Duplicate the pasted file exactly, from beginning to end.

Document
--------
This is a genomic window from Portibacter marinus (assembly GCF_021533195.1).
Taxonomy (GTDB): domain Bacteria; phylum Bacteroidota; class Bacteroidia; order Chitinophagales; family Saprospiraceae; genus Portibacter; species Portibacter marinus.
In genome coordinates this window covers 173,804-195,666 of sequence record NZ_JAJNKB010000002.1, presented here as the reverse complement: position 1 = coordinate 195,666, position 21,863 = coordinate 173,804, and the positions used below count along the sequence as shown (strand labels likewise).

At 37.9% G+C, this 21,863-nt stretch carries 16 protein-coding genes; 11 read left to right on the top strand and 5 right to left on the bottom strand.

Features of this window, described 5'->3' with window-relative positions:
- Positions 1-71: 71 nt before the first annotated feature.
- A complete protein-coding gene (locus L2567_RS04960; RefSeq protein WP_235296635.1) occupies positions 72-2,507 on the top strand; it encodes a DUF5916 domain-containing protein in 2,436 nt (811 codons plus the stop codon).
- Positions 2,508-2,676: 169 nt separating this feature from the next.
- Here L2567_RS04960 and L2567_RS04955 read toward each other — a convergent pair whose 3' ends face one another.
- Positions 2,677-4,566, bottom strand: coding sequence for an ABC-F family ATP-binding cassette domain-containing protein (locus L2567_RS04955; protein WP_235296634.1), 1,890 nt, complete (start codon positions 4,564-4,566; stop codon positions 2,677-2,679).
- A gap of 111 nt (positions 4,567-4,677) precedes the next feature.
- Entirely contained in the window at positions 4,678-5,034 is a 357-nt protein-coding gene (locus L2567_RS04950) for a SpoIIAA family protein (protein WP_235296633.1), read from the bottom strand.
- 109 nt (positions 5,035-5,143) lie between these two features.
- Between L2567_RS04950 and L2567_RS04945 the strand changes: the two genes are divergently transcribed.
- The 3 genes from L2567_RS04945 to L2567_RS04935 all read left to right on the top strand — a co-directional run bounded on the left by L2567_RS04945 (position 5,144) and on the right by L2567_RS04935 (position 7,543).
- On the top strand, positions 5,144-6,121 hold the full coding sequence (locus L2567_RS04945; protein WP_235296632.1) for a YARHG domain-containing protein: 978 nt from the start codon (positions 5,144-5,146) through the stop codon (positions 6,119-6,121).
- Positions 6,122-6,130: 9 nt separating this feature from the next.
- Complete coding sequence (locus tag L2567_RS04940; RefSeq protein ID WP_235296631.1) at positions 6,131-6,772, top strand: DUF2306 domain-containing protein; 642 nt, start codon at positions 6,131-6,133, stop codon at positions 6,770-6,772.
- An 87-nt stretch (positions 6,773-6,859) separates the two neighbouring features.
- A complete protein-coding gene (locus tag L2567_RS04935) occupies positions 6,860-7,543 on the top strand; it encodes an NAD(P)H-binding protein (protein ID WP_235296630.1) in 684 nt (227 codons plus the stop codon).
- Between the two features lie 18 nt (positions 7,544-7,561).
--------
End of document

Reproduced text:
This is a genomic window from Portibacter marinus (assembly GCF_021533195.1).
Taxonomy (GTDB): domain Bacteria; phylum Bacteroidota; class Bacteroidia; order Chitinophagales; family Saprospiraceae; genus Portibacter; species Portibacter marinus.
In genome coordinates this window covers 173,804-195,666 of sequence record NZ_JAJNKB010000002.1, presented here as the reverse complement: position 1 = coordinate 195,666, position 21,863 = coordinate 173,804, and the positions used below count along the sequence as shown (strand labels likewise).

At 37.9% G+C, this 21,863-nt stretch carries 16 protein-coding genes; 11 read left to right on the top strand and 5 right to left on the bottom strand.

Features of this window, described 5'->3' with window-relative positions:
- Positions 1-71: 71 nt before the first annotated feature.
- A complete protein-coding gene (locus L2567_RS04960; RefSeq protein WP_235296635.1) occupies positions 72-2,507 on the top strand; it encodes a DUF5916 domain-containing protein in 2,436 nt (811 codons plus the stop codon).
- Positions 2,508-2,676: 169 nt separating this feature from the next.
- Here L2567_RS04960 and L2567_RS04955 read toward each other — a convergent pair whose 3' ends face one another.
- Positions 2,677-4,566, bottom strand: coding sequence for an ABC-F family ATP-binding cassette domain-containing protein (locus L2567_RS04955; protein WP_235296634.1), 1,890 nt, complete (start codon positions 4,564-4,566; stop codon positions 2,677-2,679).
- A gap of 111 nt (positions 4,567-4,677) precedes the next feature.
- Entirely contained in the window at positions 4,678-5,034 is a 357-nt protein-coding gene (locus L2567_RS04950) for a SpoIIAA family protein (protein WP_235296633.1), read from the bottom strand.
- 109 nt (positions 5,035-5,143) lie between these two features.
- Between L2567_RS04950 and L2567_RS04945 the strand changes: the two genes are divergently transcribed.
- The 3 genes from L2567_RS04945 to L2567_RS04935 all read left to right on the top strand — a co-directional run bounded on the left by L2567_RS04945 (position 5,144) and on the right by L2567_RS04935 (position 7,543).
- On the top strand, positions 5,144-6,121 hold the full coding sequence (locus L2567_RS04945; protein WP_235296632.1) for a YARHG domain-containing protein: 978 nt from the start codon (positions 5,144-5,146) through the stop codon (positions 6,119-6,121).
- Positions 6,122-6,130: 9 nt separating this feature from the next.
- Complete coding sequence (locus tag L2567_RS04940; RefSeq protein ID WP_235296631.1) at positions 6,131-6,772, top strand: DUF2306 domain-containing protein; 642 nt, start codon at positions 6,131-6,133, stop codon at positions 6,770-6,772.
- An 87-nt stretch (positions 6,773-6,859) separates the two neighbouring features.
- A complete protein-coding gene (locus tag L2567_RS04935) occupies positions 6,860-7,543 on the top strand; it encodes an NAD(P)H-binding protein (protein ID WP_235296630.1) in 684 nt (227 codons plus the stop codon).
- Between the two features lie 18 nt (positions 7,544-7,561).